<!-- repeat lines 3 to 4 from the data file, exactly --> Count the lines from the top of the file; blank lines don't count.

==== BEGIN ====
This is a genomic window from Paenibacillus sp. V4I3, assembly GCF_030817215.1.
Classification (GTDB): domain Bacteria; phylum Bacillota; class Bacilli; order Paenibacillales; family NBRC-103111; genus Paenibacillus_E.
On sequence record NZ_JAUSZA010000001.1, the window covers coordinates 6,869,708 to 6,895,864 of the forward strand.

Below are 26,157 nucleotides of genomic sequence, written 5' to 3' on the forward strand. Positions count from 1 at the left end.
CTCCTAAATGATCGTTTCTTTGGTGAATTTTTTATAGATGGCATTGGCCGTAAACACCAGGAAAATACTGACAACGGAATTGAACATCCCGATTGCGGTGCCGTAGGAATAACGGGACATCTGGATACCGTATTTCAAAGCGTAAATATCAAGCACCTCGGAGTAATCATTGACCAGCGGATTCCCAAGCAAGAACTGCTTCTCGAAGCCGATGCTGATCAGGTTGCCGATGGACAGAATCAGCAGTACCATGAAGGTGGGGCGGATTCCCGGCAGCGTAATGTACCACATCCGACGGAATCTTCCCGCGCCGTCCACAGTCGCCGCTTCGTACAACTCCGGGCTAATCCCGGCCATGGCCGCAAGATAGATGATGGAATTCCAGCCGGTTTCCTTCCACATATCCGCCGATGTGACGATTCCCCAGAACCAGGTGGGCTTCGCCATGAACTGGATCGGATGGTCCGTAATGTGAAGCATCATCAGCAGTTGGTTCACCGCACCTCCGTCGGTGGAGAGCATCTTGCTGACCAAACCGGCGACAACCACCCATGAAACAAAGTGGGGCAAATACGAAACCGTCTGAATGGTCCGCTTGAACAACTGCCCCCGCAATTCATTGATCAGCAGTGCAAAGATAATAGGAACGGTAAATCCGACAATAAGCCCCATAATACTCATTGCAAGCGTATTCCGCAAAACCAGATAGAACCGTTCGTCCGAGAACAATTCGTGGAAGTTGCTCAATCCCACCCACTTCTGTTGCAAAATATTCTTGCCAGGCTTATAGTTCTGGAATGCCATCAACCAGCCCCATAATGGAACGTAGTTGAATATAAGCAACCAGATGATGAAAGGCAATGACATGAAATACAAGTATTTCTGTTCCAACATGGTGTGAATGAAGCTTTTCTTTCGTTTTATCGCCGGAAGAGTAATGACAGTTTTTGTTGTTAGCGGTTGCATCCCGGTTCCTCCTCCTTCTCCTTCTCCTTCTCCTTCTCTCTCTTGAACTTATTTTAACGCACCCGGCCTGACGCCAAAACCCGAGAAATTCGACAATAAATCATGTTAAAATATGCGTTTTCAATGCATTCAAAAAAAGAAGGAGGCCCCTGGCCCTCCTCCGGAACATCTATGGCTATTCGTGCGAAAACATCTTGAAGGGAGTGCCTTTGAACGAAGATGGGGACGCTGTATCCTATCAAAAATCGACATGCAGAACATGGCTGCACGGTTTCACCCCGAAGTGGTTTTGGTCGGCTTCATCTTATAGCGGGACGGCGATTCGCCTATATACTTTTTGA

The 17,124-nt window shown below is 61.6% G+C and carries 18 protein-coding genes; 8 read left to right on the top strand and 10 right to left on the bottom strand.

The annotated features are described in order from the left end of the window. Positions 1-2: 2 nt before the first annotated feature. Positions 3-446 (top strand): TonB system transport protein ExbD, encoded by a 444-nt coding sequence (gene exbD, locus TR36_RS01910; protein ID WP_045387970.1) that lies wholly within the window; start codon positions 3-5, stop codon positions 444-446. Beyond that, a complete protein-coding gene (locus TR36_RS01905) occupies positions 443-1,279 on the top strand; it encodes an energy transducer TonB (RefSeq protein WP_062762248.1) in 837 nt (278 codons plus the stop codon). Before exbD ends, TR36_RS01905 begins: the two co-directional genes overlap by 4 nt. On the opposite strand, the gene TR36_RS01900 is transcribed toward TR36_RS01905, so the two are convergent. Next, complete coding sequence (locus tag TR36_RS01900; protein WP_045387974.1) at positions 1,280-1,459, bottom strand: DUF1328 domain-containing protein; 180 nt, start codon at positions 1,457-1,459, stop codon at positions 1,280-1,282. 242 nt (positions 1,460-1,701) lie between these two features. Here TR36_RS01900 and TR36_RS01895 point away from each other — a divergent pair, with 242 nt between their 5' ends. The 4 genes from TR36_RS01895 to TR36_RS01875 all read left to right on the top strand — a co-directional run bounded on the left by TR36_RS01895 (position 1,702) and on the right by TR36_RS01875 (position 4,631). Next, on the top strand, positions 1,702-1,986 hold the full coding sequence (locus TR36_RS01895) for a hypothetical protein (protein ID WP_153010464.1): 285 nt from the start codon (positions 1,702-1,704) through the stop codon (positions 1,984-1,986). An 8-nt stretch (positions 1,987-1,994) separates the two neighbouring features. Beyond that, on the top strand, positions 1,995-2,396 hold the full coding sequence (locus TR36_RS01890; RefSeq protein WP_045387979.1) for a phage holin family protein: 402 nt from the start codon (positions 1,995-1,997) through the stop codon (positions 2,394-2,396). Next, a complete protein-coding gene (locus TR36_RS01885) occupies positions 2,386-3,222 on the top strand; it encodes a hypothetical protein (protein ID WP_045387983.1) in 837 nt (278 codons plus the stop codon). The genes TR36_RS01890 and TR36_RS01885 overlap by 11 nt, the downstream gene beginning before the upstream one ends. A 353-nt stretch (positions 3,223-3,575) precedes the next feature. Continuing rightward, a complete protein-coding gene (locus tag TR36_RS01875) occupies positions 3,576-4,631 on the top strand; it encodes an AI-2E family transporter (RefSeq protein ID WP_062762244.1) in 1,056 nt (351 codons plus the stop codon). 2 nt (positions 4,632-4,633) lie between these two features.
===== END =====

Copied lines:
On sequence record NZ_JAUSZA010000001.1, the window covers coordinates 6,869,708 to 6,895,864 of the forward strand.

Below are 26,157 nucleotides of genomic sequence, written 5' to 3' on the forward strand. Positions count from 1 at the left end.